Who Should We Blame?

By Barry Goldstein

The Ray Rice case resonates for me because I have been working in the movement to prevent domestic violence for the past 31 years.  I have seen too many women like Janay Palmer brutally beaten by men who believed there were circumstances that could justify their assaults.  I have seen all too many stories and been involved in cases where women and children are murdered by abusers who believe she has no right to leave.  In this holiday season where we just passed Thanksgiving and are heading to Christmas, some of the best mothers in this country face another empty holiday without their children because our society has failed to reform the broken custody court system that does not use current scientific research or domestic violence experts to help it recognize and respond to reports of domestic violence.  I hate these cursed stories and the unspeakable pain they depict.

When I heard that Ray Rice had won his appeal and again avoided accountability for his vicious crime I was enormously angry and looking for someone to blame and strike out against.  Certainly Ray Rice has never received consequences that remotely coincide with the awful assault we all saw him commit.  He will have no criminal penalties, no record and just a two game suspension.  He was released from his team and is unlikely to play again this year.  He has also permanently ruined his reputation.  This is significant but not nearly enough.  So who do we blame?

Obviously, Ray Rice deserves most of the blame.  He is the one that punched the women he claims to love more than anyone in the world and knocked her unconscious.  He later pretended to be sorry, to accept full responsibility and to promise to work to prevent domestic violence.  And then he decided to use a legal technicality to avoid consequences he deserved.  In doing so he demonstrated that he has not learned a lesson from the harm caused by his assault.  I hope the public and NFL teams will recognize his failure to embrace a fair punishment (regardless of whether it was a fair procedure) as demonstrating a deep flaw in his character.  He is far better at manipulation than making the needed changes to his behavior.

I would like to blame Judge Barbara Jones for an outcome that is unfair, but it appears she was limited to the issue of whether the NFL followed proper procedure.

Commissioner Goodell is to blame for his initial mishandling of the case.  He attempted to correct his error based on his belief that he had critical new information from the second tape, but it was his initial leniency and failure to understand domestic violence that now prevents the NFL from imposing a fair penalty.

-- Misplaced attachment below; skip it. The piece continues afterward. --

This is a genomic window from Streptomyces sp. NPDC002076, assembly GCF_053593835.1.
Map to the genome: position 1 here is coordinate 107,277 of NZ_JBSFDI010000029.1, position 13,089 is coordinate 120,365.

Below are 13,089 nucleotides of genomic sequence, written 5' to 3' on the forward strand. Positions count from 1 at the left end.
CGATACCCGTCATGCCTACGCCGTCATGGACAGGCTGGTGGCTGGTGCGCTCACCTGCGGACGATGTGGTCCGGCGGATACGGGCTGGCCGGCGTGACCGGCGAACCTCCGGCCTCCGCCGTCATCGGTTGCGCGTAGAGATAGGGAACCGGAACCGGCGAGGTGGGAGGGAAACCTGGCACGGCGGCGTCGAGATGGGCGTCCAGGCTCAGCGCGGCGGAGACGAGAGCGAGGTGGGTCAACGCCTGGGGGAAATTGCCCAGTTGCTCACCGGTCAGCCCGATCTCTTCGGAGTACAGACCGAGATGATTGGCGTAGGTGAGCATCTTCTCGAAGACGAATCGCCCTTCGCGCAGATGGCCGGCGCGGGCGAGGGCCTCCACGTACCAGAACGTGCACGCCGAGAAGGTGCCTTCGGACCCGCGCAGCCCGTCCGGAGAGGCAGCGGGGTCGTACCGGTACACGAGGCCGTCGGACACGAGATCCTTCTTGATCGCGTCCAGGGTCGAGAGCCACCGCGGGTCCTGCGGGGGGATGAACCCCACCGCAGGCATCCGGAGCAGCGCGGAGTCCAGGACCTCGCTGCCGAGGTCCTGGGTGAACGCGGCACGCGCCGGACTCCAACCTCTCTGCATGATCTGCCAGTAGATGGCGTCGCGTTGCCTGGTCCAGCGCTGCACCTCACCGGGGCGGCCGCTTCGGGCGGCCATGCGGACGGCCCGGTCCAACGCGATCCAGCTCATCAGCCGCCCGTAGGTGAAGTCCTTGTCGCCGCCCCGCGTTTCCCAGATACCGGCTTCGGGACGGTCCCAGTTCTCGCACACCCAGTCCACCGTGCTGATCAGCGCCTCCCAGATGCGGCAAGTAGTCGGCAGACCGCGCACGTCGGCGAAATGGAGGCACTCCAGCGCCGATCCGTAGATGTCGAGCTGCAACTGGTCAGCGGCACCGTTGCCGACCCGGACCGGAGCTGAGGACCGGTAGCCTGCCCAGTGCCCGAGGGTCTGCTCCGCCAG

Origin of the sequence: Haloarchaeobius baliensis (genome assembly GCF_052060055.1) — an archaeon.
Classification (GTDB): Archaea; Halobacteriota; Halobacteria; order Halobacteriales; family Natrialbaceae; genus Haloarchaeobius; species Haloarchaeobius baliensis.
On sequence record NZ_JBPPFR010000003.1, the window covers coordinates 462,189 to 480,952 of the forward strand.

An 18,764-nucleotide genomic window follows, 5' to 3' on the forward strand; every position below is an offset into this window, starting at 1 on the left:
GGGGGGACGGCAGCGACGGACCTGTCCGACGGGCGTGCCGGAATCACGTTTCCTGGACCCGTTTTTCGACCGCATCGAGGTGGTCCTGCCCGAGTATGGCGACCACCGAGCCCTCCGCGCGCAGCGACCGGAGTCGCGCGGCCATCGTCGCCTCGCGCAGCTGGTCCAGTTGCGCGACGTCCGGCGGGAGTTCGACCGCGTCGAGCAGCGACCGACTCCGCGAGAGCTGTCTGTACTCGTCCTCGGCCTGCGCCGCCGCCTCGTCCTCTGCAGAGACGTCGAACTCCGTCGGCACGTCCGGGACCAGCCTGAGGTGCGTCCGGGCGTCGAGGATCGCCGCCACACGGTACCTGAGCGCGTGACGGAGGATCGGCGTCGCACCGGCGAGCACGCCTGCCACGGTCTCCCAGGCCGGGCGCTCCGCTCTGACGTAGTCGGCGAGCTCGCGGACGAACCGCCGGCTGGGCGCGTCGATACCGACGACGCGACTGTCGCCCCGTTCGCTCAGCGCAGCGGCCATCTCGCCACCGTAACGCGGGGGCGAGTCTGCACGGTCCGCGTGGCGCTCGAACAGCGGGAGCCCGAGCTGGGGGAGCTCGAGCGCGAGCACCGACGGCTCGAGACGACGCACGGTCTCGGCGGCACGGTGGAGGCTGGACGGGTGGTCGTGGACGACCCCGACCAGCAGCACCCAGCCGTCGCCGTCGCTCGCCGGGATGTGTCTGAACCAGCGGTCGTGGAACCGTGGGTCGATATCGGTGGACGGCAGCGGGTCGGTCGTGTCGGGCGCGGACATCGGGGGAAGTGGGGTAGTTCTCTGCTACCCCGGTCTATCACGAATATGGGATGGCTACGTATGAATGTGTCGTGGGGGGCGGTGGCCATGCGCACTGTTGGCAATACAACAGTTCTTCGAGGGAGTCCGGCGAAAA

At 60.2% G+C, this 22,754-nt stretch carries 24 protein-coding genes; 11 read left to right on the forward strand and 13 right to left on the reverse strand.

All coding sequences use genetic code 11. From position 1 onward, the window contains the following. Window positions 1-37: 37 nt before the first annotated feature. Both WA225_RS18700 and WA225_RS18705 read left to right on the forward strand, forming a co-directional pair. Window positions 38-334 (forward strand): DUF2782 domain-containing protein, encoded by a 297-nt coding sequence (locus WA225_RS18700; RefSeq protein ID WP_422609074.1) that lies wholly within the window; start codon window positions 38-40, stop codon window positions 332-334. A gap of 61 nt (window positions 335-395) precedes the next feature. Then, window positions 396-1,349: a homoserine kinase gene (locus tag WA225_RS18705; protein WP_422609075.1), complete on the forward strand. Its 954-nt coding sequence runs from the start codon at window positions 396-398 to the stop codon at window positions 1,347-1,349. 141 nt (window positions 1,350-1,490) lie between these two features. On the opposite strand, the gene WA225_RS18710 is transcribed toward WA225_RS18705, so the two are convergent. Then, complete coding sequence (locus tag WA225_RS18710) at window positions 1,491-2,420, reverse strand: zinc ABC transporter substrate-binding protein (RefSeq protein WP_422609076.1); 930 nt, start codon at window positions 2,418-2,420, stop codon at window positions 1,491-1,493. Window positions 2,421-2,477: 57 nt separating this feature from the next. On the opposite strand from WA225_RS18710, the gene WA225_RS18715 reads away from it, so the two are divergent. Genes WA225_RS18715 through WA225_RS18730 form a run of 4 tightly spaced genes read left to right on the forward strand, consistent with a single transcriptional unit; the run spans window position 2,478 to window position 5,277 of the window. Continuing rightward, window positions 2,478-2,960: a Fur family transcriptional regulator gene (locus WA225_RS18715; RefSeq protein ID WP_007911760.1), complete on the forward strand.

I wish the NFL Players Association had refused to file an appeal in this case.  They are probably right about the need for a fairer disciplinary procedure, but this was the wrong case to pursue that reasonable goal.  I have no knowledge of whether the NFLPA attempted to discourage Rice from filing the appeal.  I believe that when we look back years from now we will understand that Rice’s crime has changed society.  Actions that were previously acceptable are now intolerable.  The NFLPA appears not to realize this and instead sent a message that nothing is more important than the rights of the players.

The prosecutor in Atlantic County deserves significant blame.  Their general policy of giving first offenders a pass is based on their failure to understand domestic violence dynamics.  They seemed anxious to treat Rice like everyone else, but he isn’t.  He committed a more serious crime that literally could have been fatal and he is a well known celebrity so refusing to demand any accountability sends a widespread harmful message.  They have continued to defend what should be now be clear to be a bad mistake.  The lax response by the prosecutors encouraged Roger Goodell to mishandle the case.

In the end I must reach the horrible truth that society would like to avoid.  We are all to blame for tolerating a system where Ray Rice had every reason to believe he could assault his partner and get away with it.  With this decision ending his suspension, he is proven to be correct.

The Quincy Solution is a proven plan that helped communities like Quincy, San Diego and Nashville dramatically reduce domestic violence crime and save lives.  I appreciate the NFL participating in a message to stop domestic violence.  But if they really want to end men’s abuse of women, it is time to take the next step and promote a solution that will actually make women and children safer.  So if you are angry at this decision, if you never want to see a video like the one in the elevator again, if you believe women and children have the right to be safe in their homes, don’t get mad–get Quincy.

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